Jet had shut down operations temporarily in April 2019
Shares of defunct airline Jet Airways
(India) have found their feet, thanks to hopes of revival over the last few weeks. They have risen from about Rs 25 apeice towards the end of September, to Rs 163.4 apiece on Friday, on the BSE.
Analysts, however, advise caution against excessive speculation in the counter.
“I see little merit in the stock, based on publicly known facts. Investors should be clear that they are only riding the momentum. And they have only themselves to blame if the expected fundamental change does not happen. They should either keep some stop loss or keep taking partial profits,” said Deepak Jasani, head (retail research), HDFC Securities.
Jasani noted that according to the the annual report for FY19, Jet had a negative net worth of over Rs 10,000 crore. Market capitalisation now stands at over Rs 1,800 crore. While the value itself is not large, there remain many things that need to happen before the airline takes off, according to Jasani. “Between now and the restart of operations, there could be many hiccups,” he said.
Independent market analyst Ambareesh Baliga said: “The stock is rising because there is the buyer for the airline, and there is an expectation that operations will revive. There is no rationale behind this enthusiasm. Investors are lapping up any stock that is going up. There is nothing left in the company. Generally, in these cases, there is nothing left for existing investors.”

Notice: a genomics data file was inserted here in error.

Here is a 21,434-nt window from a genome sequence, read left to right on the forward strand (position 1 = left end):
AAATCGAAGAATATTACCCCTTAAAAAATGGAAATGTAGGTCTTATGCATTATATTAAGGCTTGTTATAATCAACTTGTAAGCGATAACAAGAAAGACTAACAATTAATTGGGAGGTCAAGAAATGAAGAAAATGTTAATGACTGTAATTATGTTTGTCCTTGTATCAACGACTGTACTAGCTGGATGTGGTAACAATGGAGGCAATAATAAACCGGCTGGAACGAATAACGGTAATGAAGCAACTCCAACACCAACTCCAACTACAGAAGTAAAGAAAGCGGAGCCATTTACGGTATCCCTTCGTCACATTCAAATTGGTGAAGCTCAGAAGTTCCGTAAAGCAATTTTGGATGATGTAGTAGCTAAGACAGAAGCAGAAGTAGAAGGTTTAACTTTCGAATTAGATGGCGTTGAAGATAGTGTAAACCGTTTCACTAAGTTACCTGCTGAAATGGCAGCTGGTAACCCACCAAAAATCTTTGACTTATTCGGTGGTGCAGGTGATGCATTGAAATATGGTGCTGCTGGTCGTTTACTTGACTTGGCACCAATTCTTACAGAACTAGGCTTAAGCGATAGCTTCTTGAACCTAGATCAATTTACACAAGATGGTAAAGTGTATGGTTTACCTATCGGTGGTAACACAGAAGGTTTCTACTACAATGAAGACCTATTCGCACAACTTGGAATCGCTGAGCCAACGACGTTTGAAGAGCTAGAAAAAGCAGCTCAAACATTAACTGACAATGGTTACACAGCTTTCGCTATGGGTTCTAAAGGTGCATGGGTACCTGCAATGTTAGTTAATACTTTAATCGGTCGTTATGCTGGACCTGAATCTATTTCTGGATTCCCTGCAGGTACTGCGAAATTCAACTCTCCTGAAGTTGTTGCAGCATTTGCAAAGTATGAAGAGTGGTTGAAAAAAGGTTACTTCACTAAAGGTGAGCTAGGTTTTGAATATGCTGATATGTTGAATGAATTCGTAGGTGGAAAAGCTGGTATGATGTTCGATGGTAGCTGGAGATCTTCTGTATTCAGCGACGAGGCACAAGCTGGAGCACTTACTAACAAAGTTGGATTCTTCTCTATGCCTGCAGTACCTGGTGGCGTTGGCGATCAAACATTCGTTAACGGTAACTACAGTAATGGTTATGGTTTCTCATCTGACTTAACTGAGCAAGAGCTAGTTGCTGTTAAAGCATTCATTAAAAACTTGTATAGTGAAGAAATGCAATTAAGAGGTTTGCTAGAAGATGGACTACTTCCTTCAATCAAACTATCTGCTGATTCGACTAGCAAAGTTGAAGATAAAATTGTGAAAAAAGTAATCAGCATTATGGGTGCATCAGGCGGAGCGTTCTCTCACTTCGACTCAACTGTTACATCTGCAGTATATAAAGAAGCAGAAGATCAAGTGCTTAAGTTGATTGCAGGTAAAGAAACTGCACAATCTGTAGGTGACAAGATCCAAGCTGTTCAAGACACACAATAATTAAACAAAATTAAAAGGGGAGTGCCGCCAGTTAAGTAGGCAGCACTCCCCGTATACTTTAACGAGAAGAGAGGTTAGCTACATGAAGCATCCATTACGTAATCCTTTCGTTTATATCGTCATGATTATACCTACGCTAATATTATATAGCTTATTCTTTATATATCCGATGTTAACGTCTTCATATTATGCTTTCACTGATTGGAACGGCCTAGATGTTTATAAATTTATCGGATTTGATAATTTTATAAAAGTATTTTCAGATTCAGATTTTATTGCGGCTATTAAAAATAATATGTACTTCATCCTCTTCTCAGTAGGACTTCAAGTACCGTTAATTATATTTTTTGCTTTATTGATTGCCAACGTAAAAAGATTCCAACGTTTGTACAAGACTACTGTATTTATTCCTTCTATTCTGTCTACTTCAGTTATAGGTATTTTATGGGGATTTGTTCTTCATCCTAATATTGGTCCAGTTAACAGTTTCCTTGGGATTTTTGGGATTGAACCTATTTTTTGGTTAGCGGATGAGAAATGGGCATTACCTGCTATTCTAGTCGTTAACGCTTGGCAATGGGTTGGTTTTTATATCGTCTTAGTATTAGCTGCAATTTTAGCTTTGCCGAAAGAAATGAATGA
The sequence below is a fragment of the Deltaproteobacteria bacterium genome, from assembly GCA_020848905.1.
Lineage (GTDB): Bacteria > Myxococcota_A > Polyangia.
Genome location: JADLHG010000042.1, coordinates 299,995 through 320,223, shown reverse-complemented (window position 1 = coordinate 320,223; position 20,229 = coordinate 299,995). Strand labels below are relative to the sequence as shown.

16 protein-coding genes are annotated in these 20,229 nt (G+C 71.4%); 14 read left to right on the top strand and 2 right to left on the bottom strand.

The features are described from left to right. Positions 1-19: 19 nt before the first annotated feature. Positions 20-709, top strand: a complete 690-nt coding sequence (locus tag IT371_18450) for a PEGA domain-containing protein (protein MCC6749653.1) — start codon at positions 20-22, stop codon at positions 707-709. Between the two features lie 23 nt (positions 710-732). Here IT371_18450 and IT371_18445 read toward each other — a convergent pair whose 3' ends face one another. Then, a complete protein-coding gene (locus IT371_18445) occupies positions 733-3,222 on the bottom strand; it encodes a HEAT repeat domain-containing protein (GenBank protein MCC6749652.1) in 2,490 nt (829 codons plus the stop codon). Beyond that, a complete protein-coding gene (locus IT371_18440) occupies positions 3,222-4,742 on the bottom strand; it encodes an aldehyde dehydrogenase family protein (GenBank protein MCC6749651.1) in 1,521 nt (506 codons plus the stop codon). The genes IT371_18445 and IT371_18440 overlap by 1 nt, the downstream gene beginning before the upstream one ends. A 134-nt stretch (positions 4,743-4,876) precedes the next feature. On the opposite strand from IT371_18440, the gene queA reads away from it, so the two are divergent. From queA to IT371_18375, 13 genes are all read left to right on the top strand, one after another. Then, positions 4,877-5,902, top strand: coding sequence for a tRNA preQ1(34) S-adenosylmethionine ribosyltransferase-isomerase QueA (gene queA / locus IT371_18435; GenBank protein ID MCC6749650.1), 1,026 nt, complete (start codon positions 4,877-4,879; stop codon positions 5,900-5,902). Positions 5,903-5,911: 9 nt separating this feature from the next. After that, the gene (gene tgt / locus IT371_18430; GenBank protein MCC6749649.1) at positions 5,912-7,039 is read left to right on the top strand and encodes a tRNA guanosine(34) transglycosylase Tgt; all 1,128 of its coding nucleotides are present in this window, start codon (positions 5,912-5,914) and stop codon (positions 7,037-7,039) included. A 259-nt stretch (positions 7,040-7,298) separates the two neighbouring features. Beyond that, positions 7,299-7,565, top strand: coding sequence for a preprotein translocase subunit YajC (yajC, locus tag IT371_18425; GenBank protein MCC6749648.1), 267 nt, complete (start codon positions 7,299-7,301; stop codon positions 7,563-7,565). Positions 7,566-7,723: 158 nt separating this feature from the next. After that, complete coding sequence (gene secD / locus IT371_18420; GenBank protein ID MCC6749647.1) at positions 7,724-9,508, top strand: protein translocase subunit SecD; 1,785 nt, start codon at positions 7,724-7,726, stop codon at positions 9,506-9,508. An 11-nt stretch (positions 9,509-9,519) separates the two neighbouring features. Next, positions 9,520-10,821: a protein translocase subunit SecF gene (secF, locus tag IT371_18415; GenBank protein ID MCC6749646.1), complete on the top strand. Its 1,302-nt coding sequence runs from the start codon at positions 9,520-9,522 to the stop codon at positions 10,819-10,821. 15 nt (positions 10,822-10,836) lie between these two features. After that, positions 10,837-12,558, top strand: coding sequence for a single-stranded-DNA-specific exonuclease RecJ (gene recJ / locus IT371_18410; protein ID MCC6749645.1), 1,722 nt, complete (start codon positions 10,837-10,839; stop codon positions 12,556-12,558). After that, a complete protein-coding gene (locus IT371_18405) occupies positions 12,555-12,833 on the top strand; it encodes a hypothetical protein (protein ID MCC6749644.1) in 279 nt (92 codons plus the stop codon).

Jet had shut down operations temporarily in April 2019. State Bank of India took the airline to the bankruptcy court in June the same year, since when proceedings have been on.
Two bidders submitted resolution plans in July 2020. Changes to the plans were made in discussion with lenders. Then, the plans were put to vote in October, in which the Kalrock Capital-Murari Lal Jalan consortium emerged victorious.
The airline has significantly diminished in the interim. Jet had 112 aircraft in March 2019. It owned three, while 96 were on operational lease and 13 on financial lease. This has now reduced to 12 aircraft, including six Boeing 777, three Airbus 330, and three Boeing 737 planes.
However, this is not the first instance of companies in trouble having seen a surge in their share prices. Earlier, too, shares of companies facing trouble paying back their loans or undergoing bankruptcy proceedings have witnessed a jump on the bourses.
Lanco Infratech had surged 104.5 per cent during a three-month period. Jaypee Infratech, which had trouble finishing its real estate projects, also saw its share price rise 67 per cent in a span of three months.
Videocon Industries gained 65.3 per cent in the same period. The Reliance Communications stock, too, witnessed a massive 216 per cent jump in just a one-month period, during that time.
Corporate bankruptcy proceedings have been put on hold till March 2021, in the aftermath of the Covid-19 pandemic.